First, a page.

EL Information Systems Division researcher Nick Dagalakis delivered the prototype of a zero gravity volumetric sensor to engineers from the NASA Goddard Space Flight Center (NASA/GSFC). NASA funded the development of this experimental sensor, called "Cryogenic Fuel Gauge for zero gravity environments using capacitance tomography," for the purpose of creating better fuel tank imaging sensors under low gravity operating conditions. NIST designed, fabricated, and performed dynamic testing of the sensor for NASA. Part of the work involved the fabrication of innovative flexible arrays of specially-arranged micro devices by EL guest researcher Dr. Seung Ho Yang. The electronic circuitry was developed with the collaboration of researchers from the PML Quantum Electrical Metrology Division, Dr. Rae Duk Lee and Dr. Yicheng Wang. The sensor was successfully tested and then moved to a new NASA/GSFC laboratory where work will continue in order to make the sensor practical and space-worthy for use in NASA space craft fuel tanks.

Contact: Nick Dagalakis, (301) 975-5845

 

NIST Engineering Laboratory (EL) Researcher Wins Magazine of Concrete Research Best Paper of 2010 Prize

The journal Magazine of Concrete Research selected Dale Bentz, a researcher in the EL Materials and Construction Research Division, for the Best Paper of 2010 Award for his manuscript, "Blending different fineness cements to engineer the properties of cement-based materials." To support fast track and high rise construction in the U.S., cements have become progressively finer over the years. While finer cements provide higher early-age strengths, this is accompanied by greater autogenous stresses and amplified heat release at early ages, both of which can contribute to an increased propensity for early-age cracking. As cement manufacturers are generally hesitant to produce a wide variety of products, these same fine cements are employed in transportation and other constructions in which durability is generally more critical than achieving high early-age strengths.

The research in the prize-winning paper demonstrated that a set of two cements, one coarse and the other fine, could be systematically blended in varying proportions to provide materials with a wide range of early-age properties. In many cases, the measured properties of the blended systems could be adequately characterized by a simple law of mixtures, enabling the a priori design of blends with desired performance. Several international cement companies currently are pursuing the approaches developed in the paper for blending coarse and fine cements. The prize will be presented to Mr. Bentz at a special luncheon of the Institution of Civil Engineers in London on October 24, 2011. 

CONTACT:             Dale Bentz (EL), 301 975 5865

 

NIST Engineering Laboratory (EL) Researcher Wins Best Poster Award at the 13th International Congress on the Chemistry of Cement (ICCC)

Paul Stutzman, a researcher in the EL Materials and Construction Research Division, along with co-authors from academia and industry, has won the Best Poster Award at the 13th International Congress on the Chemistry of Cement (ICCC) for their combined work on developing new quantitative characterization techniques for fly ash, a by-product of burning coal for energy production. The ICCC is a prestigious quadrennial international meeting that draws significant participation from industry, academia, and government.

One new cementitious material showing great potential for use in critical elements of the Nation's physical infrastructure are geopolymers, which can be formed by mixing glassy wastes such as fly ash with alkaline solutions, which themselves may be an industrial by-product. The process is far less energy intensive than that for making Portland cement, the most prevalent cementitious material. A challenge for geopolymers, however, is the rate of strength development required for typical construction practice. Because the composition of fly ash produced by a particular power plant is unique and can vary over time, improved characterization techniques are needed to ensure reliable performance in the field. The award recognized a new technique for combining scanning electron microscopy and X-ray microanalysis with X-ray powder diffraction to develop quantitative assessments of the different types of mineral and glassy phases that can be present in a fly ash.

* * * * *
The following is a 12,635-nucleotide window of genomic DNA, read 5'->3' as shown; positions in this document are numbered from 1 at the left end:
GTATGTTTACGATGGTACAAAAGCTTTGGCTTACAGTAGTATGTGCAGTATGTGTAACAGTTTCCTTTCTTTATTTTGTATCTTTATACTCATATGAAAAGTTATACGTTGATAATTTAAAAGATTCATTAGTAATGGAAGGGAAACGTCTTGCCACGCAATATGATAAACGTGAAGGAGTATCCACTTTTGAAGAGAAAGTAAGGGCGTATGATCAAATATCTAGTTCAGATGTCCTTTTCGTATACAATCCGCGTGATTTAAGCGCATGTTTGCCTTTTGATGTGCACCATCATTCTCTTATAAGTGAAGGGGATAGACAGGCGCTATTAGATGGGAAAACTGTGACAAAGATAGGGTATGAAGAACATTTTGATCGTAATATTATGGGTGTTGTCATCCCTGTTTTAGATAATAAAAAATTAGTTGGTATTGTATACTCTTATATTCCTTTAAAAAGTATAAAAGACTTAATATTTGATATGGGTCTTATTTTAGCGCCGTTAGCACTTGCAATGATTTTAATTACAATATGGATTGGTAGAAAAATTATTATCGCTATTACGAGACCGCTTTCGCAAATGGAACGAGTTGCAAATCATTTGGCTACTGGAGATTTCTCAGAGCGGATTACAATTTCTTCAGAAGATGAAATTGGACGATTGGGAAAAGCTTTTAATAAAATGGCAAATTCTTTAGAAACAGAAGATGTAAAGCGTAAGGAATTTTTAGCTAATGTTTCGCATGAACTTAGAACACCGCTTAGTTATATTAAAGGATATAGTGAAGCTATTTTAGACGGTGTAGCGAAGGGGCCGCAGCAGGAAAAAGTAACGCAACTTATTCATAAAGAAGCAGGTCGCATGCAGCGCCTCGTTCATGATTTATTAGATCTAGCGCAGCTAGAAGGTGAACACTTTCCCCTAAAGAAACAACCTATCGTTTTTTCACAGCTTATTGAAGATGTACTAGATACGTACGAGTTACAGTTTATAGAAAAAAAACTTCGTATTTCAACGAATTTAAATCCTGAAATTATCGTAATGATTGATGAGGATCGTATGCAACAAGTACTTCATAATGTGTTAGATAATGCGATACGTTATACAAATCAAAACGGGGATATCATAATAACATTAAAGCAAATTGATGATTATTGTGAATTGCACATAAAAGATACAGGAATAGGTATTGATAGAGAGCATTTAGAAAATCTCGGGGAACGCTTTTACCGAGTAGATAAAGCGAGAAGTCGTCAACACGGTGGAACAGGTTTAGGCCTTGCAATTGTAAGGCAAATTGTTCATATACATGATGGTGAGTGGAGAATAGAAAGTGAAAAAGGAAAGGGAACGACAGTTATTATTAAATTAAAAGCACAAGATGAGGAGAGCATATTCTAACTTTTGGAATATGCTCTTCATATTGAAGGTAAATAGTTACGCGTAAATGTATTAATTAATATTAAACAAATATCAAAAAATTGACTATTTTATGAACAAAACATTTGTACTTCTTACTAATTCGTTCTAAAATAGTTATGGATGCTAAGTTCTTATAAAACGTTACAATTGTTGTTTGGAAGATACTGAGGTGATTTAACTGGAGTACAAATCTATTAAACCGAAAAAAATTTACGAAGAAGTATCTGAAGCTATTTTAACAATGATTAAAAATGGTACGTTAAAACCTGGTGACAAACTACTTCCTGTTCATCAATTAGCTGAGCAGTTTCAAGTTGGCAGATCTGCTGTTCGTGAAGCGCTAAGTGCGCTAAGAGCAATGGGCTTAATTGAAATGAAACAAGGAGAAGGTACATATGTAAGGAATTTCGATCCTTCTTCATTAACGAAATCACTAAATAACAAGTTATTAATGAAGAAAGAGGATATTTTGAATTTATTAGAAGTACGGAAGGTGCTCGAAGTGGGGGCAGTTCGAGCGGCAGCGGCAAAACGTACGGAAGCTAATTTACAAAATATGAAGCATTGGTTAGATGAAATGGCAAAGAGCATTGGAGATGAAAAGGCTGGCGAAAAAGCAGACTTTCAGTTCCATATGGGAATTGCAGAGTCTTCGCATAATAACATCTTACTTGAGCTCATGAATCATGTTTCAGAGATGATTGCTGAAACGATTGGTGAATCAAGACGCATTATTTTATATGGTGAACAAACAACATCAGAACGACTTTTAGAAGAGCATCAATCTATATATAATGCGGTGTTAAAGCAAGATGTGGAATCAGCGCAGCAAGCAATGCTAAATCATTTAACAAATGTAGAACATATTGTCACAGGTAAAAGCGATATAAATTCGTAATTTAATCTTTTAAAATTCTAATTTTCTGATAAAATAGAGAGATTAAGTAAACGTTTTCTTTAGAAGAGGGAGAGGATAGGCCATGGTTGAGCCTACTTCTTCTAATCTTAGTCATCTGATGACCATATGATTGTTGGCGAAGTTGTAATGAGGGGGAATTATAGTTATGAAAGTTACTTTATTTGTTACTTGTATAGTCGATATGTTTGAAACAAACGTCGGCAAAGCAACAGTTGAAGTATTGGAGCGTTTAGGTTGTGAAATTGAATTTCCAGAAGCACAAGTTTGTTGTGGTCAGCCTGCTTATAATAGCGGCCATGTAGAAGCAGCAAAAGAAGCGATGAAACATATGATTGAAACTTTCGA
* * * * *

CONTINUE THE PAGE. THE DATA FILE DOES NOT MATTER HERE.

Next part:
CONTACT:             Paul Stutzman (EL), 301 975 6715

 

NIST Engineering Laboratory (EL)-DHS Workshop on Homeland Security Modeling and Simulation (M&S)

NIST's Engineering Laboratory (EL) and the U. S. Department of Homeland Security (DHS) Science and Technology Directorate and jointly hosted a Homeland Security Modeling & Simulation (M&S) Workshop on June 14-15, 2011 at NIST in Gaithersburg.  The workshop assembled a wide range of individuals from both government and the private sector to exchange information and benchmark knowledge on M&S and M&S-related issues for homeland security.  More than 70 attended the workshop, which included experts on technical and operational issues from government, industry, and academia.  Representatives came from the U.S., Singapore, and Europe. 

Dr. Bert Coursey, Director of Standards, DHS Science and Technology Directorate, and Dr. Vijay Srinivasan, Chief, NIST/EL's Manufacturing Systems Integration Division, gave welcoming addresses. The workshop had three keynote speeches:

  • Dr. Keith Holtermann (Director of the DHS Federal Emergency Management Agency (FEMA) National Exercise Division), on "Modeling & Simulation – An Exercise Perspective"
  • Dr. William Grosshandler (Deputy Director for NIST/EL Building and Fire Research), on "Disaster-Resilient Buildings, Infrastructure, and Communities"
  • Dr. Charles Hutchings (Senior Systems Engineer, DHS Management Directorate, Program Accountability and Risk Management Division), on "Perspective on the Use of Models and Simulations in Problem Solving for Homeland Security"

Four parallel working sessions provided opportunities to identify important domain-specific technical issues and share information on:

  • Incident Management
  • Critical Infrastructure Systems
  • Hazardous Material Releases
  • Healthcare Systems

The discussion topics of the working session included: 1) needs and requirements; 2) M&S resources; 3) best practices; 4) limitations, cautions, and warnings; and 5) R&D, standards, and implementation issues.  Findings and recommendations from the workshop will be made available to stakeholders and the general public as a joint DHS/NIST workshop proceedings report.

Contact: Y. Tina Lee, 301-975-3550